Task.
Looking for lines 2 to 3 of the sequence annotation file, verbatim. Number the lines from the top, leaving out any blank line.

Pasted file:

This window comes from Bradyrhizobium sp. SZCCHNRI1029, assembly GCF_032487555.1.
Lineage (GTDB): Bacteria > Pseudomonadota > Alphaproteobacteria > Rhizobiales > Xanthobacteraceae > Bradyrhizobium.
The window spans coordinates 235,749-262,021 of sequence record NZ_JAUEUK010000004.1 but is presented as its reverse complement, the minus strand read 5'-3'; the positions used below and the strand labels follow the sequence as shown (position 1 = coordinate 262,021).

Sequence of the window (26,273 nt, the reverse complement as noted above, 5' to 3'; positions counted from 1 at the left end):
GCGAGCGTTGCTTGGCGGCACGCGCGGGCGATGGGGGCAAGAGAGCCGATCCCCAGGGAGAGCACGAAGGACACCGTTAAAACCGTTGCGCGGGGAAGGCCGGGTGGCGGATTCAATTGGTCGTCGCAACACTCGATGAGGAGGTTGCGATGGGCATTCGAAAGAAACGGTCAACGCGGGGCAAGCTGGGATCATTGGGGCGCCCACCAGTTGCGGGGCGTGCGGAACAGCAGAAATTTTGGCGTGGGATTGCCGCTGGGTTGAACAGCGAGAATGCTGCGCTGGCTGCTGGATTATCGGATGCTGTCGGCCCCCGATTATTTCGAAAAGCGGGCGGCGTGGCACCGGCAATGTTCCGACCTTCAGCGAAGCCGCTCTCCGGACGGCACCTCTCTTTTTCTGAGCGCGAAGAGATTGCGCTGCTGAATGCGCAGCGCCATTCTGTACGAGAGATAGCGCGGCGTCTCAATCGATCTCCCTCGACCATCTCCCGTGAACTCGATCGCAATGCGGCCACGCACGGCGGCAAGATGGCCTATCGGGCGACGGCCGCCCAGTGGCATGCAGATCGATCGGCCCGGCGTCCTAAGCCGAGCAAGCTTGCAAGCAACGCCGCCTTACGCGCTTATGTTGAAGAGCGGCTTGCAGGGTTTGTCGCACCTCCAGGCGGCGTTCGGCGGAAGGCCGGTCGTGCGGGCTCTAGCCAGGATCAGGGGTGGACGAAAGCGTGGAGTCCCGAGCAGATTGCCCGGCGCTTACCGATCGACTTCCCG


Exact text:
Lineage (GTDB): Bacteria > Pseudomonadota > Alphaproteobacteria > Rhizobiales > Xanthobacteraceae > Bradyrhizobium.
The window spans coordinates 235,749-262,021 of sequence record NZ_JAUEUK010000004.1 but is presented as its reverse complement, the minus strand read 5'-3'; the positions used below and the strand labels follow the sequence as shown (position 1 = coordinate 262,021).